Bone Marrow Transplantation in Treating Children With Sickle Cell Disease
RATIONALE: Sickle cell disease is an inherited disorder in which abnormal, crescent-shaped red blood cells interfere with the ability of the blood to carry oxygen through the body and can cause severe pain, stroke, and organ damage. Bone marrow transplantation, is a procedure in which the soft, sponge-like tissue in the center of bones producing white blood cells, red blood cells, and platelets is replaced by bone marrow from a another person. Bone marrow transplantation may be an effective treatment in relieving the symptoms of sickle cell disease.
PURPOSE: Phase I/II trial to study the effectiveness of bone marrow transplantation in treating children who have sickle cell disease.
Sickle Cell Anemia
Drug: mycophenolate mofetil
Procedure: Bone Marrow Transplantation
|Study Design:||Primary Purpose: Treatment|
|Official Title:||Phase I/II Study of Induction of Stable Mixed Chimerism After Bone Marrow Transplantation From HLA-Identical Donors in Children With Sickle Cell Disease|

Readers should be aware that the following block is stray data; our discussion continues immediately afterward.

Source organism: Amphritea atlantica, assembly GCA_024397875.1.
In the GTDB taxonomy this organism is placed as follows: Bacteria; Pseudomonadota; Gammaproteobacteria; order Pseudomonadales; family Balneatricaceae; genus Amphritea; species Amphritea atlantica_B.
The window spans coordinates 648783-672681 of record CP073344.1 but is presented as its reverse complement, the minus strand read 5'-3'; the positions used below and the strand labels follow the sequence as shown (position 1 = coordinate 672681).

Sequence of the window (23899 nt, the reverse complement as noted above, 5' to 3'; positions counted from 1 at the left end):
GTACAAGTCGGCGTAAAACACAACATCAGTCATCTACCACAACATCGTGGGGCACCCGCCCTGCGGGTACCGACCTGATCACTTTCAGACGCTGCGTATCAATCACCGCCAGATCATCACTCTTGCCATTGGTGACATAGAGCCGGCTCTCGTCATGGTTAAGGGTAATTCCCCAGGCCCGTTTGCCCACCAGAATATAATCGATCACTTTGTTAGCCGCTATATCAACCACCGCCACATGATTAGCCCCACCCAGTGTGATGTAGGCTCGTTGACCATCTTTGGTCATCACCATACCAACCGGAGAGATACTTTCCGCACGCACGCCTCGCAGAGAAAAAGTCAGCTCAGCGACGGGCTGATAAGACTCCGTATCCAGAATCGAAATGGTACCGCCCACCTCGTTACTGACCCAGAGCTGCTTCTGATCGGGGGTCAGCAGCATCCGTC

|Study Start Date:||December 1999|
|Primary Completion Date:||August 2007 (Final data collection date for primary outcome measure)|
PROTOCOL OUTLINE: This is a multicenter study. Patients undergo total body irradiation on day 0, followed by allogeneic bone marrow transfusion. Patients also receive fludarabine IV daily and cyclosporine IV twice a day on days -1 to 1. Patients then receive oral cyclosporine on days 1-90, and oral mycophenolate mofetil twice a day on days 0-27.
Patients are followed for 100 days, monthly for 6 months and then annually for 2 years.
|United States, California|
|Children's Hospital of Oakland|
|Oakland, California, United States, 94609|
|United States, Washington|
|Fred Hutchinson Cancer Research Center|
|Seattle, Washington, United States, 98109|
|Study Chair:||Mark Walters||Children's Hospital of Oakland|